Communication of a trojanized application with its rootkit runs through a virtual file, which is created and managed by the rootkit. As illustrated in Figure 1, data can be read/written from/to the virtual file and exported with its backdoor component upon the operator’s request.
The three different backdoors we discovered are written in C++ and all use, albeit in slightly different ways, the same Asio library from Boost for asynchronous network and low-level I/O. Poco , Protobuf, and features from STL such as smart pointers are used as well. What is rare for malware is the fact that these backdoors also feature a number of software design patterns.
The functionality that they all have in common is that each exfiltrates collected credentials and its bash command history to its C&C.
Considering some of the overlapping functionality, most likely these different backdoors are not used together on one compromised system.
All the backdoors additionally use custom heartbeat commands sent and received periodically to keep the connection alive.
The overall functionality of these backdoors consists of the following methods:
- Exfiltrating the collected data
- Creating a bridge between a custom ssh server running locally and its C&C
- Manipulating files (for instance, upload/download, create/delete, directory listing, modify attributes, and so on)
- Serving as a proxy
- Executing arbitrary shell commands and python scripts
We discovered two marginally different versions of the rootkit, used only one at a time, in each of the three backdoors. There are significant differences between those two rootkits, however, certain aspects of them overlap. Even though the rootkit versions are based on the suterusu open-source project, they contain several of their exclusive, custom techniques.
Combined functionality of the two versions of the rootkit we discovered include:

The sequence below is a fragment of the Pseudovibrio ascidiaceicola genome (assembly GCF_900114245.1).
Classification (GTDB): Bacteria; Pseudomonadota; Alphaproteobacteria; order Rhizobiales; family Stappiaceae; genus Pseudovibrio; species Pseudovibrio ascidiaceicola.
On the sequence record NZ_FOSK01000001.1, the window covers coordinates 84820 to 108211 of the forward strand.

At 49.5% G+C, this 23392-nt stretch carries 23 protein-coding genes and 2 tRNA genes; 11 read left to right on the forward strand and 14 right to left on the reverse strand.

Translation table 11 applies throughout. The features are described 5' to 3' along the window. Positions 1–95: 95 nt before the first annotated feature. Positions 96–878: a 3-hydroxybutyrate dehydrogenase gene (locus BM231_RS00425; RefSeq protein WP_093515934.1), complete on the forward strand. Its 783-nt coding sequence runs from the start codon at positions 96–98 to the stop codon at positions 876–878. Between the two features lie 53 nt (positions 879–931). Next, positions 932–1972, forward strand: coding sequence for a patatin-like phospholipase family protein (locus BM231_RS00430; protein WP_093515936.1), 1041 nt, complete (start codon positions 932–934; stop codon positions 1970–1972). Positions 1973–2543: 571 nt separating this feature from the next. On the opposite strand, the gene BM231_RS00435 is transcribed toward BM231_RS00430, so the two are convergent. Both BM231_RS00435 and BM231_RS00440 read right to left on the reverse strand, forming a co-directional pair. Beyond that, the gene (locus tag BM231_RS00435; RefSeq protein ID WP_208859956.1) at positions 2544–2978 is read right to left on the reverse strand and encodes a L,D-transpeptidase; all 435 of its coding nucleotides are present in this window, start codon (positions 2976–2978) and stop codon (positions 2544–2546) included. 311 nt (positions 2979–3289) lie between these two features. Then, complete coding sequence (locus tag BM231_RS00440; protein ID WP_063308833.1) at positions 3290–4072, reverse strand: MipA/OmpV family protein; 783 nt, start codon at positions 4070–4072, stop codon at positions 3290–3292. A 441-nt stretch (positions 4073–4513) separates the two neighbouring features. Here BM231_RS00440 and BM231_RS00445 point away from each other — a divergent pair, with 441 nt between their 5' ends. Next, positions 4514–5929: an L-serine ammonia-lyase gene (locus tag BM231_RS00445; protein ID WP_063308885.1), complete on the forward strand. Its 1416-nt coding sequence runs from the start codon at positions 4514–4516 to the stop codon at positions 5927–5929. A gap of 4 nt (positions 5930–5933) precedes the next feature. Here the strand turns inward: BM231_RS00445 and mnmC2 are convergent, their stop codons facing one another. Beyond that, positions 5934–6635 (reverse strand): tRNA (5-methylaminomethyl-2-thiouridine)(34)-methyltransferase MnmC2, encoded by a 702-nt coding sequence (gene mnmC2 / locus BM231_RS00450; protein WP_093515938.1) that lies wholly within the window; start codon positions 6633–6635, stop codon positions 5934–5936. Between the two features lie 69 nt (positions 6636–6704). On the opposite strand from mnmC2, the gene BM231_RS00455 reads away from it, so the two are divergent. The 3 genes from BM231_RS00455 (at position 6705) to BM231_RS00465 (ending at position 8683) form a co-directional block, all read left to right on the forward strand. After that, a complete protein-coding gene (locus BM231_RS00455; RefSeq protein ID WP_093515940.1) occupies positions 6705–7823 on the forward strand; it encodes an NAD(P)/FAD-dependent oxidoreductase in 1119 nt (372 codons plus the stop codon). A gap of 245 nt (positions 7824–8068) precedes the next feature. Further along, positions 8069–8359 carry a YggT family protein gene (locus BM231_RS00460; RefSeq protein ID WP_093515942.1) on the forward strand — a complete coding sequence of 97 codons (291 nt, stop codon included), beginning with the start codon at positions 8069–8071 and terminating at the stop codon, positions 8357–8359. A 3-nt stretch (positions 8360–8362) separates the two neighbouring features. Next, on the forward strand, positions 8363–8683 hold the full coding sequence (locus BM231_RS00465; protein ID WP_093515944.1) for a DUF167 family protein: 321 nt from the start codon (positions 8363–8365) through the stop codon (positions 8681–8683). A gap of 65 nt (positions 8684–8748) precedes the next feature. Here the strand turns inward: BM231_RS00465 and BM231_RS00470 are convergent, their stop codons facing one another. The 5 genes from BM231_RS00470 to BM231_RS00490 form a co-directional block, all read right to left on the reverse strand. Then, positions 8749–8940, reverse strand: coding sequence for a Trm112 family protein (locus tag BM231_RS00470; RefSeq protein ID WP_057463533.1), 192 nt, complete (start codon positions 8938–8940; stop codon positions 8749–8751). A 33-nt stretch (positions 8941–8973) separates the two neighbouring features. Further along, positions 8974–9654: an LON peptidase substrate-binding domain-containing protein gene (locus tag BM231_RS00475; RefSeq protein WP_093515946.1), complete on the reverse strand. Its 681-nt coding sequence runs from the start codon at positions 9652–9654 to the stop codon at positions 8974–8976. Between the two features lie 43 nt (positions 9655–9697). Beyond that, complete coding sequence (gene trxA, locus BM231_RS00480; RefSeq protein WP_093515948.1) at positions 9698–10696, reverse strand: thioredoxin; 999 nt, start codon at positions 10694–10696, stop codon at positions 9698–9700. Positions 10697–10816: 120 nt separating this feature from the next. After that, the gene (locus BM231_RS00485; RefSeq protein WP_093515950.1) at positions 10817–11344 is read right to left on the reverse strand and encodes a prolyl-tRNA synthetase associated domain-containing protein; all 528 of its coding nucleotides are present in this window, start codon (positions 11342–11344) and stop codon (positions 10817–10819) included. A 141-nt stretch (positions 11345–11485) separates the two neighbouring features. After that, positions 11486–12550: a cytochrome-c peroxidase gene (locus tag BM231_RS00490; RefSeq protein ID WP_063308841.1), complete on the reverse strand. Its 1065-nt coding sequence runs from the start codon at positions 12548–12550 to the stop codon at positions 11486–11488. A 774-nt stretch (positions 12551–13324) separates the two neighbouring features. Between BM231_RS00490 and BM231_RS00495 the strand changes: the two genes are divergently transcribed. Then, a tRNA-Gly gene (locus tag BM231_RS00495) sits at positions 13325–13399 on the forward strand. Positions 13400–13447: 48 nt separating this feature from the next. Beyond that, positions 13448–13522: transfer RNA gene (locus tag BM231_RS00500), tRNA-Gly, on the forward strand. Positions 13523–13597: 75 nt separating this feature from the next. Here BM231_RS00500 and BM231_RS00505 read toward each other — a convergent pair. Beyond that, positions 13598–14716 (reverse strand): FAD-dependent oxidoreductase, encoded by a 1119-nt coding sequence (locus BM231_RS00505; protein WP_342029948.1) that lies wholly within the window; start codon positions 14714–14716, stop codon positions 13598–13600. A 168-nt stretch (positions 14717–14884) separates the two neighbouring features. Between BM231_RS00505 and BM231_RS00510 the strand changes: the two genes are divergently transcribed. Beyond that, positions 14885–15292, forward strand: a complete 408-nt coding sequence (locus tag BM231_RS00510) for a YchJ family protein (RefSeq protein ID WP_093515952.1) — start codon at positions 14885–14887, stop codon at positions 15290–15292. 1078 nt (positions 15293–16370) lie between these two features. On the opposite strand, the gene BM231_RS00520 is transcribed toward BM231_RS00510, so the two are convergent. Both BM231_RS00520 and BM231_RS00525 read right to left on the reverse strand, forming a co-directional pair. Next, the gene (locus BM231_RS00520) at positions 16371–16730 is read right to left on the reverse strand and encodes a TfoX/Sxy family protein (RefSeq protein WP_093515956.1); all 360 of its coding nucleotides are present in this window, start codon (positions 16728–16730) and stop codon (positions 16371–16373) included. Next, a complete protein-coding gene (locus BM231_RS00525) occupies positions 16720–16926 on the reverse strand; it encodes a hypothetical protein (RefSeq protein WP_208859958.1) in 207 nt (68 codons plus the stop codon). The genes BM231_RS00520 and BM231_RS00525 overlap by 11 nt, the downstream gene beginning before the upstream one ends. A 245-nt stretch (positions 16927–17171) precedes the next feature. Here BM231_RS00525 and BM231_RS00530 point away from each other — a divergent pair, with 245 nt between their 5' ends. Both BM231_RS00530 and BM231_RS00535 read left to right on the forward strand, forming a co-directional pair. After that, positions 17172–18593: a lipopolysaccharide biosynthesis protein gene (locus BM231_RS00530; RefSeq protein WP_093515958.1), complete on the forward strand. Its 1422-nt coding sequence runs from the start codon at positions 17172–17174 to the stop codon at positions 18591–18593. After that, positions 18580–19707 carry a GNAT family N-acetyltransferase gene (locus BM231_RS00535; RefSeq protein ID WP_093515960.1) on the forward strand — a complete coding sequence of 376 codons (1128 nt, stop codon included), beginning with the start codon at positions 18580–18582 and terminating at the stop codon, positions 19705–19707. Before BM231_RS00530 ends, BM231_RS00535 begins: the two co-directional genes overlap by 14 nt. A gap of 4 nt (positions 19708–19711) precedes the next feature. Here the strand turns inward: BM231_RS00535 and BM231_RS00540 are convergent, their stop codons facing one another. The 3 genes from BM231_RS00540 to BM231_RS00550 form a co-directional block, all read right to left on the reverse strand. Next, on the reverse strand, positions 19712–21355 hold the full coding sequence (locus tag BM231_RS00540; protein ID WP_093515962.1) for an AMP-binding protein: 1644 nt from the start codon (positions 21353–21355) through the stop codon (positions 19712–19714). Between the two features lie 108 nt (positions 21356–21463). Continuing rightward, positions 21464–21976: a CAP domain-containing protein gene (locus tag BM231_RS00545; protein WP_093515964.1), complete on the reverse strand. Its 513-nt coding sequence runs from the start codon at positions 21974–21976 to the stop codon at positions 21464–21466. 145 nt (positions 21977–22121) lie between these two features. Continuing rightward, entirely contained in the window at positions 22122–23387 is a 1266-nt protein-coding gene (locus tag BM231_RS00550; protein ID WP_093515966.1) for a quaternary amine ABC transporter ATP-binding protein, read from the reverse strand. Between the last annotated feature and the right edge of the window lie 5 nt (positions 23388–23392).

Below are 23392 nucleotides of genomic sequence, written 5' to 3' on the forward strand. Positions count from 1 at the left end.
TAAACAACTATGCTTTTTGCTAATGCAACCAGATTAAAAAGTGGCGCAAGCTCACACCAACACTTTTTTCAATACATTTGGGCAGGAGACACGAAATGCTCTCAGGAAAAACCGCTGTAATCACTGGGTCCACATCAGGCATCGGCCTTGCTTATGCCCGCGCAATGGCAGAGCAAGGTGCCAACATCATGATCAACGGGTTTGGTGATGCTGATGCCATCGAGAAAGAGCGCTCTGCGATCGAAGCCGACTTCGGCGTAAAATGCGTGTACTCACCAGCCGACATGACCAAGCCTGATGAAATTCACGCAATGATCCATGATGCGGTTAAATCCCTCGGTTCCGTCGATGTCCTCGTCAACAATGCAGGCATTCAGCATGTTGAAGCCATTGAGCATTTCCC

- Process hiding
- File hiding
- Hiding itself
- Hiding network connections
- Exposing the collected credentials to its backdoor
- Performing port forwarding
- Magic packets reception (magic packets are specially crafted packets that can instruct the rootkit to download and execute another backdoor)
Following our discovery while finalizing our white paper on this topic, vendors such as Tencent Security Response Center, Avast and Lacework Labs published their research on what appears to be the same malware.
All known components of FontOnLake are detected by ESET products as Linux/FontOnLake. Companies or individuals who want to protect their Linux endpoints or servers from this threat should use a multilayered security product and an updated version of their Linux distribution; some of the samples we have analyzed were created specifically for CentOS and Debian.
In the past we described an operation that shared certain behavioral patterns with FontOnLake; however, its scale and impact were much bigger. We dubbed it Operation Windigo and you can find more information about it in this white paper and this follow-up blogpost.
Additional technical details on FontOnLake can be found in our comprehensive white paper.